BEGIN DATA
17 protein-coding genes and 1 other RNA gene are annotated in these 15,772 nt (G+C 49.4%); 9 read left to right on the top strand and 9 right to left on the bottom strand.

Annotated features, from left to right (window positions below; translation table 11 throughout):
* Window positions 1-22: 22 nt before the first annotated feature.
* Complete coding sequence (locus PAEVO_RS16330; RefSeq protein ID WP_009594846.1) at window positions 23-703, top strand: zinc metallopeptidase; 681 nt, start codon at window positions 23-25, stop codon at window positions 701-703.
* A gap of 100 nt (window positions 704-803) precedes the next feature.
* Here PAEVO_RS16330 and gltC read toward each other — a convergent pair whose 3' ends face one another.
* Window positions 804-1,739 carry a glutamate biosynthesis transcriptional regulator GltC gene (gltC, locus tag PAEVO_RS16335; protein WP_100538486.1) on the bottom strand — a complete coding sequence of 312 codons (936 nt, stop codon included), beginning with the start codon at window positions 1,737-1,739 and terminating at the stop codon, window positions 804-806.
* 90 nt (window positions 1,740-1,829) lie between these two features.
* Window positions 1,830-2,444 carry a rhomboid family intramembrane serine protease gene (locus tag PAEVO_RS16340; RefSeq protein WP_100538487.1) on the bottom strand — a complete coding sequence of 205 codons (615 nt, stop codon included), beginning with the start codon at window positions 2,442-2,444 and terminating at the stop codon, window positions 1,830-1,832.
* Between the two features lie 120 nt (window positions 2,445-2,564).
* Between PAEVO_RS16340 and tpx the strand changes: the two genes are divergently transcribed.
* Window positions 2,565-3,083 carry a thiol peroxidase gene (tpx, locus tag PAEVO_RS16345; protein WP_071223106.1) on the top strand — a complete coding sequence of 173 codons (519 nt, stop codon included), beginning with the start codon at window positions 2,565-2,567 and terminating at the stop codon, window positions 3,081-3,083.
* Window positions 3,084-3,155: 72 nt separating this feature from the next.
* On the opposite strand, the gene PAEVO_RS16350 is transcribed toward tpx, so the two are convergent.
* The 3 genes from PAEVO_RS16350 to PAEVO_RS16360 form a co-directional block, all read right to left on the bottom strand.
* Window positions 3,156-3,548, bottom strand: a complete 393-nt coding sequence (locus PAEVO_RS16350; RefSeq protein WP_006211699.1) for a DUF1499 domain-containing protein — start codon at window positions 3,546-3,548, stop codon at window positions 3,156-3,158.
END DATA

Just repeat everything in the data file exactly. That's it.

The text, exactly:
17 protein-coding genes and 1 other RNA gene are annotated in these 15,772 nt (G+C 49.4%); 9 read left to right on the top strand and 9 right to left on the bottom strand.

Annotated features, from left to right (window positions below; translation table 11 throughout):
* Window positions 1-22: 22 nt before the first annotated feature.
* Complete coding sequence (locus PAEVO_RS16330; RefSeq protein ID WP_009594846.1) at window positions 23-703, top strand: zinc metallopeptidase; 681 nt, start codon at window positions 23-25, stop codon at window positions 701-703.
* A gap of 100 nt (window positions 704-803) precedes the next feature.
* Here PAEVO_RS16330 and gltC read toward each other — a convergent pair whose 3' ends face one another.
* Window positions 804-1,739 carry a glutamate biosynthesis transcriptional regulator GltC gene (gltC, locus tag PAEVO_RS16335; protein WP_100538486.1) on the bottom strand — a complete coding sequence of 312 codons (936 nt, stop codon included), beginning with the start codon at window positions 1,737-1,739 and terminating at the stop codon, window positions 804-806.
* 90 nt (window positions 1,740-1,829) lie between these two features.
* Window positions 1,830-2,444 carry a rhomboid family intramembrane serine protease gene (locus tag PAEVO_RS16340; RefSeq protein WP_100538487.1) on the bottom strand — a complete coding sequence of 205 codons (615 nt, stop codon included), beginning with the start codon at window positions 2,442-2,444 and terminating at the stop codon, window positions 1,830-1,832.
* Between the two features lie 120 nt (window positions 2,445-2,564).
* Between PAEVO_RS16340 and tpx the strand changes: the two genes are divergently transcribed.
* Window positions 2,565-3,083 carry a thiol peroxidase gene (tpx, locus tag PAEVO_RS16345; protein WP_071223106.1) on the top strand — a complete coding sequence of 173 codons (519 nt, stop codon included), beginning with the start codon at window positions 2,565-2,567 and terminating at the stop codon, window positions 3,081-3,083.
* Window positions 3,084-3,155: 72 nt separating this feature from the next.
* On the opposite strand, the gene PAEVO_RS16350 is transcribed toward tpx, so the two are convergent.
* The 3 genes from PAEVO_RS16350 to PAEVO_RS16360 form a co-directional block, all read right to left on the bottom strand.
* Window positions 3,156-3,548, bottom strand: a complete 393-nt coding sequence (locus PAEVO_RS16350; RefSeq protein WP_006211699.1) for a DUF1499 domain-containing protein — start codon at window positions 3,546-3,548, stop codon at window positions 3,156-3,158.